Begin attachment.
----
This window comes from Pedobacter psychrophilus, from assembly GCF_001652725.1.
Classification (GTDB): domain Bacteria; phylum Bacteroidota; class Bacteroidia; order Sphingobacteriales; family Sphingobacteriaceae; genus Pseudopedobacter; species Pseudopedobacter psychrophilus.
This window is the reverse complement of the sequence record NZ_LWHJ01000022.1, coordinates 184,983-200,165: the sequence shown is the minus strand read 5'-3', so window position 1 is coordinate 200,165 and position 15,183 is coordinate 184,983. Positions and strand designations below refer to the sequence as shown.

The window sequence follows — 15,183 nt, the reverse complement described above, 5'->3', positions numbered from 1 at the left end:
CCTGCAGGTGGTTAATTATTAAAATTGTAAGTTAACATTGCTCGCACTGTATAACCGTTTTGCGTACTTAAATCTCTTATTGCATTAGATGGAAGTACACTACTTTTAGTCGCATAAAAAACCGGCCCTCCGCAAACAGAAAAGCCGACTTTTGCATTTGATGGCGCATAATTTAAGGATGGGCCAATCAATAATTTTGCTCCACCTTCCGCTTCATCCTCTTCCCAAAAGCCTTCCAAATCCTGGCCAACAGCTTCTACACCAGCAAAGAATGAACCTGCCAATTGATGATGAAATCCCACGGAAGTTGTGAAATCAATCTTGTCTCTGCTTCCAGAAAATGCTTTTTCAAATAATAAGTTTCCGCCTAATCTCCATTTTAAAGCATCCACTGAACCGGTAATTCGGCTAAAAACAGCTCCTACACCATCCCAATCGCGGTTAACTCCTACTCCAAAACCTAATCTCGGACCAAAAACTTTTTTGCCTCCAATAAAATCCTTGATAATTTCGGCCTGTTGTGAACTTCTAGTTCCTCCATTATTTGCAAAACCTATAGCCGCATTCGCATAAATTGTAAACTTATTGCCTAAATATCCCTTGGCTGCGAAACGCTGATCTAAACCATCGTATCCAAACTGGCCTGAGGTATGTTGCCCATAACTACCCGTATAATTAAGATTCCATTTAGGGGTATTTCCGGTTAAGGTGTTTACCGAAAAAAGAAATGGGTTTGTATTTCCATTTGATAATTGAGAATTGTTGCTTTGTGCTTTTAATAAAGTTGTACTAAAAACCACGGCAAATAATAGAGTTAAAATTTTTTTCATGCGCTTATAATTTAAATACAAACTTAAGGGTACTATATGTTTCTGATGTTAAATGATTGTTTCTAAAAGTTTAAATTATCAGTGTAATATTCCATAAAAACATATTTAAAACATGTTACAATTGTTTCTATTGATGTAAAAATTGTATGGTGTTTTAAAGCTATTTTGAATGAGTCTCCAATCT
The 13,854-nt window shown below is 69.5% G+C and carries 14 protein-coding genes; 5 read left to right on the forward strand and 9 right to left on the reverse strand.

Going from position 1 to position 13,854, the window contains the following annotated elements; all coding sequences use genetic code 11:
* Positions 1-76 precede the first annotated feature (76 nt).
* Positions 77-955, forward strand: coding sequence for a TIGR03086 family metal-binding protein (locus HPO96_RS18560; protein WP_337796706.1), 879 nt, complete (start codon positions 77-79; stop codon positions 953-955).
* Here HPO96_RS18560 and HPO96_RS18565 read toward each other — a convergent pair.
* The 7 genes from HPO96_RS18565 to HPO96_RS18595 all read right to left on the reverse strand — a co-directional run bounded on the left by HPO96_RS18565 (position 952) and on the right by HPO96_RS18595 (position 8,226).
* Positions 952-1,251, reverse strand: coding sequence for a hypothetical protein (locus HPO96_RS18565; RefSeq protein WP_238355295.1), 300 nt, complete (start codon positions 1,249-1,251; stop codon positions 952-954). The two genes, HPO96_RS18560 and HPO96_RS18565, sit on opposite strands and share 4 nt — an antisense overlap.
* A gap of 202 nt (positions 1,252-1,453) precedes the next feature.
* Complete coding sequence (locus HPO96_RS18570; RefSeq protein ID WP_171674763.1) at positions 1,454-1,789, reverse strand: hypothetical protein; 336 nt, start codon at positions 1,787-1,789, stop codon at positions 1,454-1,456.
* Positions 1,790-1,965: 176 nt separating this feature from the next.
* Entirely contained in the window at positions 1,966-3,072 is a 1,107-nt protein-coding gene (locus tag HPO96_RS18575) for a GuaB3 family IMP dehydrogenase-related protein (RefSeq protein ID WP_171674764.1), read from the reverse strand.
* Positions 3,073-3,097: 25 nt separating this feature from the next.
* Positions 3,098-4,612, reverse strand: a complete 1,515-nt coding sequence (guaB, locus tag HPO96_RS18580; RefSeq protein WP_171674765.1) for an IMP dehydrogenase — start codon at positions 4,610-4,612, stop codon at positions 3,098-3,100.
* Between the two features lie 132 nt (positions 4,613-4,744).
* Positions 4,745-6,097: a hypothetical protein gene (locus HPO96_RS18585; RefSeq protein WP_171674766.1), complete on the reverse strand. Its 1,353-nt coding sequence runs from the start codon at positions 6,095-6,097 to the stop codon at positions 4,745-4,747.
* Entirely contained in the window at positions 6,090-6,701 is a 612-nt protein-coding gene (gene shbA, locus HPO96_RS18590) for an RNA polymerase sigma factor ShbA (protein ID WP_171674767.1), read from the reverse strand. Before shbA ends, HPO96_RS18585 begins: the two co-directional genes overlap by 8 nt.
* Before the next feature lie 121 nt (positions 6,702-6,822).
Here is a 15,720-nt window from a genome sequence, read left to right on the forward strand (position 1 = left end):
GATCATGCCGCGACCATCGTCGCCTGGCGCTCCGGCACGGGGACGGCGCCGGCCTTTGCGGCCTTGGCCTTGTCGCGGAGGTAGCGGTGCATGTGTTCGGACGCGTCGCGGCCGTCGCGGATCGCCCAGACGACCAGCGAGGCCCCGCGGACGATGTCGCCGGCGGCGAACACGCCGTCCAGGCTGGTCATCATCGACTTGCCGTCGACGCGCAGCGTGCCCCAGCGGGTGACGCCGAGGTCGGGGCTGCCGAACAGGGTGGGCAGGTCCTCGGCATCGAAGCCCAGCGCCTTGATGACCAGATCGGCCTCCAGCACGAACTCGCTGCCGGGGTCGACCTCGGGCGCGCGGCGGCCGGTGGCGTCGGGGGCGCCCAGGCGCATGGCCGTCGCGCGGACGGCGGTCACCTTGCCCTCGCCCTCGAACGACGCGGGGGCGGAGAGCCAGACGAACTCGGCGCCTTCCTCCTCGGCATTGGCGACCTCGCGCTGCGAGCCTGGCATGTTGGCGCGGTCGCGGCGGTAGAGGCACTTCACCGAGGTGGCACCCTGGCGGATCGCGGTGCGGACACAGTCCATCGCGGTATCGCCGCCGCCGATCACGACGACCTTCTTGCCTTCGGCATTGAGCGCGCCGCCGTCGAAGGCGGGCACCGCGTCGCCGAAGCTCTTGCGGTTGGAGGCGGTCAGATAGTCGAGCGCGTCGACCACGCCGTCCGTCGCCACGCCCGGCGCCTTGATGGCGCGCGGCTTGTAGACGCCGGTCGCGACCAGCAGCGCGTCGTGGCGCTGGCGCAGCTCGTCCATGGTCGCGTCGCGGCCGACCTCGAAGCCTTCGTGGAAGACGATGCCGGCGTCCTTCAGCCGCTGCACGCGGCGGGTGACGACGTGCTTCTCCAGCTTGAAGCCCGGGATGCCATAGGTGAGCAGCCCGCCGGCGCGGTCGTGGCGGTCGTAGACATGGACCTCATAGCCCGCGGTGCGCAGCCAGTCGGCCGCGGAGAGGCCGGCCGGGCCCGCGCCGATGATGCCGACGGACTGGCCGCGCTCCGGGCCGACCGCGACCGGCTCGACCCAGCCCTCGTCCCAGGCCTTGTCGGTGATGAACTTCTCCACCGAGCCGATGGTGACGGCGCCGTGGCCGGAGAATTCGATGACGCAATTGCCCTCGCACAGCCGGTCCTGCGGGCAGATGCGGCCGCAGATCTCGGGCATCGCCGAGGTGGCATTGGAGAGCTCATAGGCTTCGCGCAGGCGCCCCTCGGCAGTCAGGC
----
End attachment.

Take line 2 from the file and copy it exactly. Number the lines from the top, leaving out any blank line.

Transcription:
Classification (GTDB): domain Bacteria; phylum Bacteroidota; class Bacteroidia; order Sphingobacteriales; family Sphingobacteriaceae; genus Pseudopedobacter; species Pseudopedobacter psychrophilus.